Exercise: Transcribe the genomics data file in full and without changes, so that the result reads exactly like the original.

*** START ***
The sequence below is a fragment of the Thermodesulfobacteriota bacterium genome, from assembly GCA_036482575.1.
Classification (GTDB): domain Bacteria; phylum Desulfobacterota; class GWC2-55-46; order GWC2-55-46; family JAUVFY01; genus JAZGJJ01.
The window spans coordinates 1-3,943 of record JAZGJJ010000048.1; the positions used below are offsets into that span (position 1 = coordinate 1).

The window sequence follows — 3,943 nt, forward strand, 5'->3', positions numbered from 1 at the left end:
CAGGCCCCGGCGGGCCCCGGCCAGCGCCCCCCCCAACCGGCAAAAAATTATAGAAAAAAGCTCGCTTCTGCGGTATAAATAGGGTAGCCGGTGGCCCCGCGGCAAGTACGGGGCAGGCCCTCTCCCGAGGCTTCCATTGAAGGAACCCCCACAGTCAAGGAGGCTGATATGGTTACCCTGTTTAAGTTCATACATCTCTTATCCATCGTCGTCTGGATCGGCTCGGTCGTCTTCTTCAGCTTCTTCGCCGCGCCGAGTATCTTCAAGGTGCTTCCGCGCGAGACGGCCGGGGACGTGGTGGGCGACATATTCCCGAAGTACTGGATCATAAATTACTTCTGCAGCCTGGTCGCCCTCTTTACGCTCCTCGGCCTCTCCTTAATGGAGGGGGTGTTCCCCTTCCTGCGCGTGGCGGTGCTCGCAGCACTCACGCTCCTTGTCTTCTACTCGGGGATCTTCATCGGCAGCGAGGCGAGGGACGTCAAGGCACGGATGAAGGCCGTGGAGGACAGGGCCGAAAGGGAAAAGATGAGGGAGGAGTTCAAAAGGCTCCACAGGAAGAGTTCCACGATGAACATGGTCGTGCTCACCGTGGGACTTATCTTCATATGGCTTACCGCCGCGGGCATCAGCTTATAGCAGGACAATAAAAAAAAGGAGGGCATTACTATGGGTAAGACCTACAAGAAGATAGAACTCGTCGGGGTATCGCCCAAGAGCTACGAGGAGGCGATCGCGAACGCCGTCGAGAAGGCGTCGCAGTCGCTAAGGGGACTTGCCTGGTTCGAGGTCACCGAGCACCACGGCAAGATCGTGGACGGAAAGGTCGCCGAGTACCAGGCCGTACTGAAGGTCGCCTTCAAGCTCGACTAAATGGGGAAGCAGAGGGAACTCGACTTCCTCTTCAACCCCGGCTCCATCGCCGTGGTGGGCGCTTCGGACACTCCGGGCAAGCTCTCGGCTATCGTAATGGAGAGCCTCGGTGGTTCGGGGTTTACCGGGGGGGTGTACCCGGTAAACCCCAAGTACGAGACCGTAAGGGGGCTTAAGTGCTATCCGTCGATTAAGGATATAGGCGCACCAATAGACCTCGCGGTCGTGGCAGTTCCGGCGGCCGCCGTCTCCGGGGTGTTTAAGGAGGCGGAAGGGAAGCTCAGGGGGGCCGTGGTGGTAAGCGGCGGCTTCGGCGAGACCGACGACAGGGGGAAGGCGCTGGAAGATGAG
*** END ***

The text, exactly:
The sequence below is a fragment of the Thermodesulfobacteriota bacterium genome, from assembly GCA_036482575.1.
Classification (GTDB): domain Bacteria; phylum Desulfobacterota; class GWC2-55-46; order GWC2-55-46; family JAUVFY01; genus JAZGJJ01.
The window spans coordinates 1-3,943 of record JAZGJJ010000048.1; the positions used below are offsets into that span (position 1 = coordinate 1).

The window sequence follows — 3,943 nt, forward strand, 5'->3', positions numbered from 1 at the left end:
CAGGCCCCGGCGGGCCCCGGCCAGCGCCCCCCCCAACCGGCAAAAAATTATAGAAAAAAGCTCGCTTCTGCGGTATAAATAGGGTAGCCGGTGGCCCCGCGGCAAGTACGGGGCAGGCCCTCTCCCGAGGCTTCCATTGAAGGAACCCCCACAGTCAAGGAGGCTGATATGGTTACCCTGTTTAAGTTCATACATCTCTTATCCATCGTCGTCTGGATCGGCTCGGTCGTCTTCTTCAGCTTCTTCGCCGCGCCGAGTATCTTCAAGGTGCTTCCGCGCGAGACGGCCGGGGACGTGGTGGGCGACATATTCCCGAAGTACTGGATCATAAATTACTTCTGCAGCCTGGTCGCCCTCTTTACGCTCCTCGGCCTCTCCTTAATGGAGGGGGTGTTCCCCTTCCTGCGCGTGGCGGTGCTCGCAGCACTCACGCTCCTTGTCTTCTACTCGGGGATCTTCATCGGCAGCGAGGCGAGGGACGTCAAGGCACGGATGAAGGCCGTGGAGGACAGGGCCGAAAGGGAAAAGATGAGGGAGGAGTTCAAAAGGCTCCACAGGAAGAGTTCCACGATGAACATGGTCGTGCTCACCGTGGGACTTATCTTCATATGGCTTACCGCCGCGGGCATCAGCTTATAGCAGGACAATAAAAAAAAGGAGGGCATTACTATGGGTAAGACCTACAAGAAGATAGAACTCGTCGGGGTATCGCCCAAGAGCTACGAGGAGGCGATCGCGAACGCCGTCGAGAAGGCGTCGCAGTCGCTAAGGGGACTTGCCTGGTTCGAGGTCACCGAGCACCACGGCAAGATCGTGGACGGAAAGGTCGCCGAGTACCAGGCCGTACTGAAGGTCGCCTTCAAGCTCGACTAAATGGGGAAGCAGAGGGAACTCGACTTCCTCTTCAACCCCGGCTCCATCGCCGTGGTGGGCGCTTCGGACACTCCGGGCAAGCTCTCGGCTATCGTAATGGAGAGCCTCGGTGGTTCGGGGTTTACCGGGGGGGTGTACCCGGTAAACCCCAAGTACGAGACCGTAAGGGGGCTTAAGTGCTATCCGTCGATTAAGGATATAGGCGCACCAATAGACCTCGCGGTCGTGGCAGTTCCGGCGGCCGCCGTCTCCGGGGTGTTTAAGGAGGCGGAAGGGAAGCTCAGGGGGGCCGTGGTGGTAAGCGGCGGCTTCGGCGAGACCGACGACAGGGGGAAGGCGCTGGAAGATGAG